In December 2018 we published a measurement of the 8B solar neutrino flux has been made using a 69.2 kt-day dataset acquired with the SNO+ detector during its water commissioning phase. At energies above 6 MeV the dataset is an extremely pure sample of solar neutrino elastic scattering events, owing primarily to the detector's deep location, allowing an accurate measurement with relatively little exposure. In that energy region the best fit background rate is 0.25+0.09−0.07 events/kt-day, significantly lower than the measured solar neutrino event rate in that energy range, which is 1.03+0.13−0.12events/kt-day. Also using data below this threshold, down to 5 MeV, fits of the solar neutrino event direction yielded an observed flux of 2.53+0.31−0.28(stat.)+0.13−0.10(syst.)×106 cm−2s−1, assuming no neutrino oscillations. This rate is consistent with matter enhanced neutrino oscillations and measurements from other experiments.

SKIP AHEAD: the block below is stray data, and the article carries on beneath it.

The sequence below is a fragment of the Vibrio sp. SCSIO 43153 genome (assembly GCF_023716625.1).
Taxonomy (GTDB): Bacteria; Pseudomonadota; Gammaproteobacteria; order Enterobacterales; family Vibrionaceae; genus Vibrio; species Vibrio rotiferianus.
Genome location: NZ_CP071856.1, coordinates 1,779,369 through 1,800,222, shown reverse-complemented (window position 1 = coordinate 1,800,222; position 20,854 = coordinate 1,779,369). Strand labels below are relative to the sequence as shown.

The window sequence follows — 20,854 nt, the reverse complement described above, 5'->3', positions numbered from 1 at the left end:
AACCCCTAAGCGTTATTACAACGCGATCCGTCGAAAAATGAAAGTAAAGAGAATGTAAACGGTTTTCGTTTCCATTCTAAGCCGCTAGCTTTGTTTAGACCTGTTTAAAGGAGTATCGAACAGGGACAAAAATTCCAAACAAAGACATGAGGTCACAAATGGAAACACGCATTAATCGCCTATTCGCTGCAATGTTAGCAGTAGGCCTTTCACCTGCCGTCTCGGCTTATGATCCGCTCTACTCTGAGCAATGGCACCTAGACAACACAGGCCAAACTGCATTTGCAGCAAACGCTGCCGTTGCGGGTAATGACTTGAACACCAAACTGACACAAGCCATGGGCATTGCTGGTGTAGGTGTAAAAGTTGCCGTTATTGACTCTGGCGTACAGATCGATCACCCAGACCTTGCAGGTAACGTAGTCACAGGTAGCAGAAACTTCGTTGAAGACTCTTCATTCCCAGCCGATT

In December 2018 we reported results of a search for nucleon decay through 'invisible' modes, where no visible energy is directly deposited during the decay itself, during the initial water phase of SNO+. However, such decays within the oxygen nucleus would produce an excited daughter that would subsequently de-excite, often emitting detectable gamma rays. A search for such gamma rays yields limits of 2.5×1029 y at 90% Bayesian credibility level (with a prior uniform in rate) for the partial lifetime of the neutron, and 3.6×1029 y for the partial lifetime of the proton, the latter a 70% improvement on the previous limit from SNO. We also present partial lifetime limits for invisible dinucleon modes of 1.3×1028 y for nn, 2.6×1028 y for pn and 4.7×1028 y for pp, an improvement over existing limits by close to three orders of magnitude for the latter two.